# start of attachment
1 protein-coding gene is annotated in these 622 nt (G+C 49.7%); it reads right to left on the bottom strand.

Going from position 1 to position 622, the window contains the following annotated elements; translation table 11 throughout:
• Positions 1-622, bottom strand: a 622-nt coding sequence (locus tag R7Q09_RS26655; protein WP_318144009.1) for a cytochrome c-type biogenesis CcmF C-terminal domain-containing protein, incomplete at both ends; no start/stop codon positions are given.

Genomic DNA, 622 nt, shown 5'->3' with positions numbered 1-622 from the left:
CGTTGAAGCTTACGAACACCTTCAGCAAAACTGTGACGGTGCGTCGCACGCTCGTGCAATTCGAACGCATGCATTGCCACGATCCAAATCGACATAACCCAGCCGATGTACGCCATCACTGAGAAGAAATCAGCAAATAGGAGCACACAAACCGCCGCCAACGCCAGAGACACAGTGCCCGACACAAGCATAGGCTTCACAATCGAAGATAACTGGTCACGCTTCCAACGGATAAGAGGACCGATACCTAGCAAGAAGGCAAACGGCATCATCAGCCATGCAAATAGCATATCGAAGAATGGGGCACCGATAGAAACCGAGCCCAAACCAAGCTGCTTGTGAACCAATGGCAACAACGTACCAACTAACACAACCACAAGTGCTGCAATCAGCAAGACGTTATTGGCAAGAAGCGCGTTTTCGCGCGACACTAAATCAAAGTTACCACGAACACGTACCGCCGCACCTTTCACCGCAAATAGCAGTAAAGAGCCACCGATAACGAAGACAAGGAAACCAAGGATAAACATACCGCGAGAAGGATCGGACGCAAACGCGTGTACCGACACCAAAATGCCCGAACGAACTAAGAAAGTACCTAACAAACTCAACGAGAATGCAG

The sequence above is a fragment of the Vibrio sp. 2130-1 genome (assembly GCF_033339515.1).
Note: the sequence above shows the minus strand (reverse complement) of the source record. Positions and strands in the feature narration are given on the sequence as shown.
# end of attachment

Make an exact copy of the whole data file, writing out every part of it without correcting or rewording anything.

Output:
1 protein-coding gene is annotated in these 622 nt (G+C 49.7%); it reads right to left on the bottom strand.

Going from position 1 to position 622, the window contains the following annotated elements; translation table 11 throughout:
• Positions 1-622, bottom strand: a 622-nt coding sequence (locus tag R7Q09_RS26655; protein WP_318144009.1) for a cytochrome c-type biogenesis CcmF C-terminal domain-containing protein, incomplete at both ends; no start/stop codon positions are given.

Genomic DNA, 622 nt, shown 5'->3' with positions numbered 1-622 from the left:
CGTTGAAGCTTACGAACACCTTCAGCAAAACTGTGACGGTGCGTCGCACGCTCGTGCAATTCGAACGCATGCATTGCCACGATCCAAATCGACATAACCCAGCCGATGTACGCCATCACTGAGAAGAAATCAGCAAATAGGAGCACACAAACCGCCGCCAACGCCAGAGACACAGTGCCCGACACAAGCATAGGCTTCACAATCGAAGATAACTGGTCACGCTTCCAACGGATAAGAGGACCGATACCTAGCAAGAAGGCAAACGGCATCATCAGCCATGCAAATAGCATATCGAAGAATGGGGCACCGATAGAAACCGAGCCCAAACCAAGCTGCTTGTGAACCAATGGCAACAACGTACCAACTAACACAACCACAAGTGCTGCAATCAGCAAGACGTTATTGGCAAGAAGCGCGTTTTCGCGCGACACTAAATCAAAGTTACCACGAACACGTACCGCCGCACCTTTCACCGCAAATAGCAGTAAAGAGCCACCGATAACGAAGACAAGGAAACCAAGGATAAACATACCGCGAGAAGGATCGGACGCAAACGCGTGTACCGACACCAAAATGCCCGAACGAACTAAGAAAGTACCTAACAAACTCAACGAGAATGCAG

The sequence above is a fragment of the Vibrio sp. 2130-1 genome (assembly GCF_033339515.1).
Note: the sequence above shows the minus strand (reverse complement) of the source record. Positions and strands in the feature narration are given on the sequence as shown.